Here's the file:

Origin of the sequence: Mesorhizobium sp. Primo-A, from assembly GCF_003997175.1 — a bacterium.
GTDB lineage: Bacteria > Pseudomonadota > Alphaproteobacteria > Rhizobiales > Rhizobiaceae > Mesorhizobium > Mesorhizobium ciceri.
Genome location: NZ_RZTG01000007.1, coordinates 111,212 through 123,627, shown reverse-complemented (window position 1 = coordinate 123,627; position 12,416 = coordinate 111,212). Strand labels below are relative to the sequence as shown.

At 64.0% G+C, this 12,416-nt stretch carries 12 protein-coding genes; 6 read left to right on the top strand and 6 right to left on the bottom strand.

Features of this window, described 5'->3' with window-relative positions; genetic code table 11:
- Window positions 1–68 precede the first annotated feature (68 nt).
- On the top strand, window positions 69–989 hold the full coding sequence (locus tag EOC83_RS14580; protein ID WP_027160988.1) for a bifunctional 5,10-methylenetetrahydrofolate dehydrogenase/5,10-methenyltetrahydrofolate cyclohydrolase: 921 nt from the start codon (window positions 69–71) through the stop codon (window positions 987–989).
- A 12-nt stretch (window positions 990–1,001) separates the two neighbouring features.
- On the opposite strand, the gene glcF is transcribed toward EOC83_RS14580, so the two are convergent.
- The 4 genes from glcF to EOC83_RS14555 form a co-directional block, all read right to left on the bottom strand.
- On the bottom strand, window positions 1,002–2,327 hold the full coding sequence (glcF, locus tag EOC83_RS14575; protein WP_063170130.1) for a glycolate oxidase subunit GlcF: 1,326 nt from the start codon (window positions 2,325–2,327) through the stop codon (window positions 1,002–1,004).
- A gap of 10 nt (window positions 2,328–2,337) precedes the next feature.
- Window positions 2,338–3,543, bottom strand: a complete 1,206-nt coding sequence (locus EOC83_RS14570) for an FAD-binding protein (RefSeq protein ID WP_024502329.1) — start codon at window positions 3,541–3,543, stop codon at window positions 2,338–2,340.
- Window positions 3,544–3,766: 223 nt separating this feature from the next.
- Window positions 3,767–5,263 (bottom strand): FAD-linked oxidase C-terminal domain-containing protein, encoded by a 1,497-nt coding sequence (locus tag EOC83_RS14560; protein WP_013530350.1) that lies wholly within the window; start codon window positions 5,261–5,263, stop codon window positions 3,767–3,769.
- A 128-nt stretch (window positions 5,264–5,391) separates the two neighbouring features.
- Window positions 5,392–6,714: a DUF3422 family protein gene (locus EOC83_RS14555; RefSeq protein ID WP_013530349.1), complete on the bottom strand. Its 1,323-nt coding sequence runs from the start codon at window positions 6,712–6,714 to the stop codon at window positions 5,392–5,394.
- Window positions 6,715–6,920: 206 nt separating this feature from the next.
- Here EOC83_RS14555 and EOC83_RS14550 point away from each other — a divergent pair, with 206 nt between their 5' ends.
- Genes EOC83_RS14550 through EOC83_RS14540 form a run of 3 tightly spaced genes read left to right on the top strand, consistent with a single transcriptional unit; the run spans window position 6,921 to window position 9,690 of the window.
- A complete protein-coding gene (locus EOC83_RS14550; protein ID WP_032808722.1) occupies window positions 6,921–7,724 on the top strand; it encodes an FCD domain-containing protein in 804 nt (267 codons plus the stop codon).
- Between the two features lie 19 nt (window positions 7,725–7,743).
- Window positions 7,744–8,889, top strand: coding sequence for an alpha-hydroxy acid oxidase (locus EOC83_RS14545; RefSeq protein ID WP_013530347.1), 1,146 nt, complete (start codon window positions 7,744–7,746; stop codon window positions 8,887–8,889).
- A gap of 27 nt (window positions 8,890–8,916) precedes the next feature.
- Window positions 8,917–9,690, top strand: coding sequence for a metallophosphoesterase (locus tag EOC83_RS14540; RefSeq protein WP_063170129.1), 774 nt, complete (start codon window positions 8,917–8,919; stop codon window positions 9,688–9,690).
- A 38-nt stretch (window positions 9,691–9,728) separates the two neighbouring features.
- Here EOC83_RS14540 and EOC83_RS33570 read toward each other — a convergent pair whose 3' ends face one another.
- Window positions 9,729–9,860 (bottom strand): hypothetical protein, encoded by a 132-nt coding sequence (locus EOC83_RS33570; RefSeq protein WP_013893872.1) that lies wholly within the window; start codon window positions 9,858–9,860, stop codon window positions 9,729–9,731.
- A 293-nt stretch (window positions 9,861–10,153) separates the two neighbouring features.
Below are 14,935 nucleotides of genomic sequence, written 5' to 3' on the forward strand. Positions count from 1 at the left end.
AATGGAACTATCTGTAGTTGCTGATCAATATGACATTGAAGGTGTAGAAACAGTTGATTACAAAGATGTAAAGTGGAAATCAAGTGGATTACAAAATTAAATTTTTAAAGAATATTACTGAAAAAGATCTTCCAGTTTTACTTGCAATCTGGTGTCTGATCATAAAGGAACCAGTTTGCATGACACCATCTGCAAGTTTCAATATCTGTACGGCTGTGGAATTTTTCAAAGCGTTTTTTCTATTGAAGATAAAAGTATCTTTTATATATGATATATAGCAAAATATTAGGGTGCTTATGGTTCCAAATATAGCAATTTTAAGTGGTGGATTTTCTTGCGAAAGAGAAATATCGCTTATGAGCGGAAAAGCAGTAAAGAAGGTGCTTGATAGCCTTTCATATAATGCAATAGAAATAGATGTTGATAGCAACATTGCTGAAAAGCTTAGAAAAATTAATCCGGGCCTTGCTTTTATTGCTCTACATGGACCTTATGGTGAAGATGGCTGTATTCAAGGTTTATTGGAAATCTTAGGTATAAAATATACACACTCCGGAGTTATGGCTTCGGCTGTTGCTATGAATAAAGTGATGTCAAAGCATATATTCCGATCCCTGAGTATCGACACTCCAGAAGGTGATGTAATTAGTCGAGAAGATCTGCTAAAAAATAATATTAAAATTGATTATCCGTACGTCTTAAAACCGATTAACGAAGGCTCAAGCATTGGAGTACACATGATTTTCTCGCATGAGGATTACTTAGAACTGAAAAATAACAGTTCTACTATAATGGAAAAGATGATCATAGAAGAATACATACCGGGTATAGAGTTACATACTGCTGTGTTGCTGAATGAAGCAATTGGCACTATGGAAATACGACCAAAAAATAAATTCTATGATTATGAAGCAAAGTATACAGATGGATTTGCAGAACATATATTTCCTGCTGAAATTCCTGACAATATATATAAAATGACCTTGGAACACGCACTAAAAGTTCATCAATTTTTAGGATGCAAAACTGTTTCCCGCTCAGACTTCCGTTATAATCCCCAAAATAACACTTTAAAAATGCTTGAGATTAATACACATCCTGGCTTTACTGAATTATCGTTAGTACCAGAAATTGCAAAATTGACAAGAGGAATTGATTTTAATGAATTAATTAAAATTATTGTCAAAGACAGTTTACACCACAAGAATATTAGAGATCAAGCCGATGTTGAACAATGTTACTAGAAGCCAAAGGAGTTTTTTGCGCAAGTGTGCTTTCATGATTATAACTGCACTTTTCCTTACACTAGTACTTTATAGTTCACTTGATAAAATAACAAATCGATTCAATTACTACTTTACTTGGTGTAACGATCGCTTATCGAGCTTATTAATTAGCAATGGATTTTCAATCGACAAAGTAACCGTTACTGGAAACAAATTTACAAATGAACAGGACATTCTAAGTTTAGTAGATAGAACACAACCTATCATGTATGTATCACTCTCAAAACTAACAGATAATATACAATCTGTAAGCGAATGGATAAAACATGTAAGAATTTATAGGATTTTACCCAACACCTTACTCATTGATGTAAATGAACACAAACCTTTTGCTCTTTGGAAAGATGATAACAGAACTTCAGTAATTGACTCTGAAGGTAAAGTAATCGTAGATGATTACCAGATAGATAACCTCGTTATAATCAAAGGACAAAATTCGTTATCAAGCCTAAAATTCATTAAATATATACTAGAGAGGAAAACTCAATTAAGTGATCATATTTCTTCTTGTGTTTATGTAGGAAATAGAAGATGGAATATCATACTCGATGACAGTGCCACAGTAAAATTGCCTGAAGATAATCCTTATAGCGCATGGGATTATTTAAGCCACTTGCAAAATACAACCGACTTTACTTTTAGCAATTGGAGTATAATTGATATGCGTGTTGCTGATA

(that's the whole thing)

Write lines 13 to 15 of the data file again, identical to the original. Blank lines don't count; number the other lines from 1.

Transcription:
- Window positions 2,338–3,543, bottom strand: a complete 1,206-nt coding sequence (locus EOC83_RS14570) for an FAD-binding protein (RefSeq protein ID WP_024502329.1) — start codon at window positions 3,541–3,543, stop codon at window positions 2,338–2,340.
- Window positions 3,544–3,766: 223 nt separating this feature from the next.
- Window positions 3,767–5,263 (bottom strand): FAD-linked oxidase C-terminal domain-containing protein, encoded by a 1,497-nt coding sequence (locus tag EOC83_RS14560; protein WP_013530350.1) that lies wholly within the window; start codon window positions 5,261–5,263, stop codon window positions 3,767–3,769.